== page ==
High functioning idealism is of no benefit to disturbed autistic children

A child’s chances of inclusion in wider society are greatly enhanced if he or she manages to model behaviour which is more like other people’s. That’s a lesson every child must learn, disabled or not, says Victoria White.

EVALEEN WHELTON of AUsome Cork, says my article in this space last week is handy in that it “puts everything that’s wrong” about people’s attitude to autism in this country in one space.

I think the disagreement is interesting and important.

Sign in or register for FREE to continue enjoying and to comment on our great range of opinion writers

Not a member yet? Register here

More on this topic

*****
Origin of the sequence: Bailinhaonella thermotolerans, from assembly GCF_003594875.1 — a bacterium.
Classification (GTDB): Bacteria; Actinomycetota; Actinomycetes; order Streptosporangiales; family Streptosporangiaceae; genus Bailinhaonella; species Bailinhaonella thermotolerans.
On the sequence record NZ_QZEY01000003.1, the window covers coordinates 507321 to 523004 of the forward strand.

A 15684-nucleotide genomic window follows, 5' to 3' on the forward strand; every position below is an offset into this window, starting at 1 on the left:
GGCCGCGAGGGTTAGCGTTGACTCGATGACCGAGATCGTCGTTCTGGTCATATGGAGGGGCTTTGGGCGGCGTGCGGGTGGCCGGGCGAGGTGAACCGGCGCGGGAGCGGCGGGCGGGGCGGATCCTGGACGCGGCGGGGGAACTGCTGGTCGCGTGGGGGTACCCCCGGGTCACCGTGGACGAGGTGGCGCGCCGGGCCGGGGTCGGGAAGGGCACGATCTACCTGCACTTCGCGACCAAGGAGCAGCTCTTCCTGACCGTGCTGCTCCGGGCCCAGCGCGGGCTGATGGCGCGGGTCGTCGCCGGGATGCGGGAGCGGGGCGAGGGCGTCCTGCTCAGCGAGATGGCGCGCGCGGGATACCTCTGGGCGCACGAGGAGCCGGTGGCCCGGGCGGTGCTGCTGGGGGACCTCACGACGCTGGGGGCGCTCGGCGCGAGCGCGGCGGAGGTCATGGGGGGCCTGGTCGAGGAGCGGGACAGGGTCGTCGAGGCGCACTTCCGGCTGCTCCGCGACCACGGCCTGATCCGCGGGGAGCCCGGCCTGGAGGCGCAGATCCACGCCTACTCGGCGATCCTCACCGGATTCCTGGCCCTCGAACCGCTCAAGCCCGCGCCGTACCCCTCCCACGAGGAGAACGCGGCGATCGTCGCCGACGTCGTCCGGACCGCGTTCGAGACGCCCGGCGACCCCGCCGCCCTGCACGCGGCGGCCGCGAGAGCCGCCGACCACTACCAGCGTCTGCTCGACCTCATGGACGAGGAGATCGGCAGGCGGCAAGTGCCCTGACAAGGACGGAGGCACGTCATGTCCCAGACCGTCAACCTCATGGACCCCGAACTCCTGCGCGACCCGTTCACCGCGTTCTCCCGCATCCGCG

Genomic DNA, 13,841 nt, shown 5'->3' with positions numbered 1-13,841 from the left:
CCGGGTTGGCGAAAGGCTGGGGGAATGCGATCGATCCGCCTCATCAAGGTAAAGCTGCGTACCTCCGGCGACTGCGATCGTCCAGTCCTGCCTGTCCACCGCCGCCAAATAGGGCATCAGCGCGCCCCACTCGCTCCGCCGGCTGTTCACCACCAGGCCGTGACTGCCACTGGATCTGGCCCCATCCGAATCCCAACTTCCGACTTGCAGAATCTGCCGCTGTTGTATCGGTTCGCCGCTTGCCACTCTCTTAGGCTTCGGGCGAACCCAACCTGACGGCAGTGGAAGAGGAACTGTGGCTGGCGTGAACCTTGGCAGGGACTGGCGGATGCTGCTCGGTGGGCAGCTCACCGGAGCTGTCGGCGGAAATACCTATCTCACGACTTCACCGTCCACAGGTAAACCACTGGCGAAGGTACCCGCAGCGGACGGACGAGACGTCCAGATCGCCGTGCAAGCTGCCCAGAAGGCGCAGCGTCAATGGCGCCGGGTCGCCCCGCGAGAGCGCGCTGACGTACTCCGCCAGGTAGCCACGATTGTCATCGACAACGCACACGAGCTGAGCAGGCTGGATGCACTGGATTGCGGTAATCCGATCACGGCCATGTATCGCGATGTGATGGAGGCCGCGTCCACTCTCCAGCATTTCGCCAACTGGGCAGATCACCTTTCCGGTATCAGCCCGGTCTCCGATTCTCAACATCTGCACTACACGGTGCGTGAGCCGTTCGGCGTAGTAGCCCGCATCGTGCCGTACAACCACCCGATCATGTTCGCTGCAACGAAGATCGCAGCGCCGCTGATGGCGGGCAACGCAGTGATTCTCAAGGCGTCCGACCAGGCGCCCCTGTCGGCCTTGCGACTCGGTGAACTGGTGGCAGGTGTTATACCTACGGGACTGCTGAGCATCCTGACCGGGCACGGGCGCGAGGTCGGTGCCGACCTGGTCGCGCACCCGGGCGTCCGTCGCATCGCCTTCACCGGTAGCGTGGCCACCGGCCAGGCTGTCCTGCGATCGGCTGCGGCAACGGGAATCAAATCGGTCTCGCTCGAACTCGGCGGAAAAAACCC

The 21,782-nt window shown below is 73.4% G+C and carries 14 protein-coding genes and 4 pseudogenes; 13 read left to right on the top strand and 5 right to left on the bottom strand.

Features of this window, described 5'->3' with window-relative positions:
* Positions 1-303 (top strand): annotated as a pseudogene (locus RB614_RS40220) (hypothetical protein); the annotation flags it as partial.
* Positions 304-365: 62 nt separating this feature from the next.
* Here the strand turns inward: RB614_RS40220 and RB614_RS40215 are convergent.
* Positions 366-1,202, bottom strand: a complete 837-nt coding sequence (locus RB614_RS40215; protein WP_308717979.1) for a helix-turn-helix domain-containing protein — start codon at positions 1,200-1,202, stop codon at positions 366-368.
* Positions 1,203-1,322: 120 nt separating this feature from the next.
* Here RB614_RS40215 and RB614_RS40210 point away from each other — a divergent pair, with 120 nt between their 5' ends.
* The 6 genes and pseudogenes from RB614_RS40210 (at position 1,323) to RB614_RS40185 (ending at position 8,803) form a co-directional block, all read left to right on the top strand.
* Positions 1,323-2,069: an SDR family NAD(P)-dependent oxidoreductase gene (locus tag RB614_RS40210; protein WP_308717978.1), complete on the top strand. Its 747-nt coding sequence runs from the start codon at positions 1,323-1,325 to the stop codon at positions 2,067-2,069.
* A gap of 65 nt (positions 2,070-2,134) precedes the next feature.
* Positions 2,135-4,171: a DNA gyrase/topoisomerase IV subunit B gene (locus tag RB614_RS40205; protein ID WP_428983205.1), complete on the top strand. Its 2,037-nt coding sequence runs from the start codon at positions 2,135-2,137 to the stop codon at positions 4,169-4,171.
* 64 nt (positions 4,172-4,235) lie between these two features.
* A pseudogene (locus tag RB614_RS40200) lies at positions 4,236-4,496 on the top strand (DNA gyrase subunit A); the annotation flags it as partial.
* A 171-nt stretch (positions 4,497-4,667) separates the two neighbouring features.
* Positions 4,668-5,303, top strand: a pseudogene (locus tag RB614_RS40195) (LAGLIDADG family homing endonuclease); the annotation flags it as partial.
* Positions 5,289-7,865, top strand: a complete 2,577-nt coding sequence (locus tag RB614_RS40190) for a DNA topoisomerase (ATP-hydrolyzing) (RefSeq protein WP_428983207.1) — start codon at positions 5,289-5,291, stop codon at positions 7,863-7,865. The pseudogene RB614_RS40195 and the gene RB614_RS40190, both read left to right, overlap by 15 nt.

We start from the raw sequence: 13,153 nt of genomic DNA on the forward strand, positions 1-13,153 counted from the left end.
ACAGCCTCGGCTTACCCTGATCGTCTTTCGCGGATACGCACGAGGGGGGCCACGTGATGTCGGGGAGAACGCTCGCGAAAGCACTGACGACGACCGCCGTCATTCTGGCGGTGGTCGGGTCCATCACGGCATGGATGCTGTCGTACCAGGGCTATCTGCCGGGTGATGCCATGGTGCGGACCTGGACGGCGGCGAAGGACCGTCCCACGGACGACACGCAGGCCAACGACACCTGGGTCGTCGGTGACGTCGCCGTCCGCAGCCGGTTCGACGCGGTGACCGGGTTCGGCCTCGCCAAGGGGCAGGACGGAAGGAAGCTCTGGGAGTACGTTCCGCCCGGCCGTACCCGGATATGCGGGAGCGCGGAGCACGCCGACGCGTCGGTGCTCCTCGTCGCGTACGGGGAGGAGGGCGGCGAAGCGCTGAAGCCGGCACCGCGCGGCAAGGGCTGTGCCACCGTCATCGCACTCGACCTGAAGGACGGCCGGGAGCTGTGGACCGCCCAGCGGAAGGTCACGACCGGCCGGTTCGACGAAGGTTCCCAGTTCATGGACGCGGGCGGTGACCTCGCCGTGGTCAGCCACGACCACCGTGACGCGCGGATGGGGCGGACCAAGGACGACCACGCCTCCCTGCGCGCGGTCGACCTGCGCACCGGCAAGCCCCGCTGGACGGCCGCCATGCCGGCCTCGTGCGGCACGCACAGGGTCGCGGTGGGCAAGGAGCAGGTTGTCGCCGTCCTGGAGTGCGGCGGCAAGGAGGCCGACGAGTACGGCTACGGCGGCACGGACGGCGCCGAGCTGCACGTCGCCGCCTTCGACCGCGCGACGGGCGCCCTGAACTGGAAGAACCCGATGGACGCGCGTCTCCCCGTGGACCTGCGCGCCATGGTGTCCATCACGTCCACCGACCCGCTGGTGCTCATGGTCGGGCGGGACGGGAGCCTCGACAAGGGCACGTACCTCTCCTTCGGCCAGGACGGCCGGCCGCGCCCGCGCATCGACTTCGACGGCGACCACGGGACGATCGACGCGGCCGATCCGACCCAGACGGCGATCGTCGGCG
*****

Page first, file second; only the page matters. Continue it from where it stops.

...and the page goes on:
Mounting uncertainty over health of eurozone

Norwegian ‘must clarify Irish flights’

Cobh edge past Shels, Wexford beat Bray

Rare albino penguin makes debut at zoo

More in this Section

Someone must broadcast the fact that RTÉ’s finances are perilous

Readers' Blog: Mental health services need change

Gambling legislation - Welcome move

EU sanctions Google again - €1.5bn fine almost meaningless

More by this author

We must embrace our Muslim community as part of who we are

Why are children left to school us in the facts of climate change?

Single mothers of young children among most important workers

Mammies can only take so much abuse before they go to pieces


Lifestyle

Has KRIB sounded the death knell for the immersion?

Bake: Delicious recipes with chocolate - the ultimate dessert ingredient

Trend of the week: How to simmer in a boiler suit

Ask an expert: Is my IVF child more likely to have behaviour problems?

More From The Irish Examiner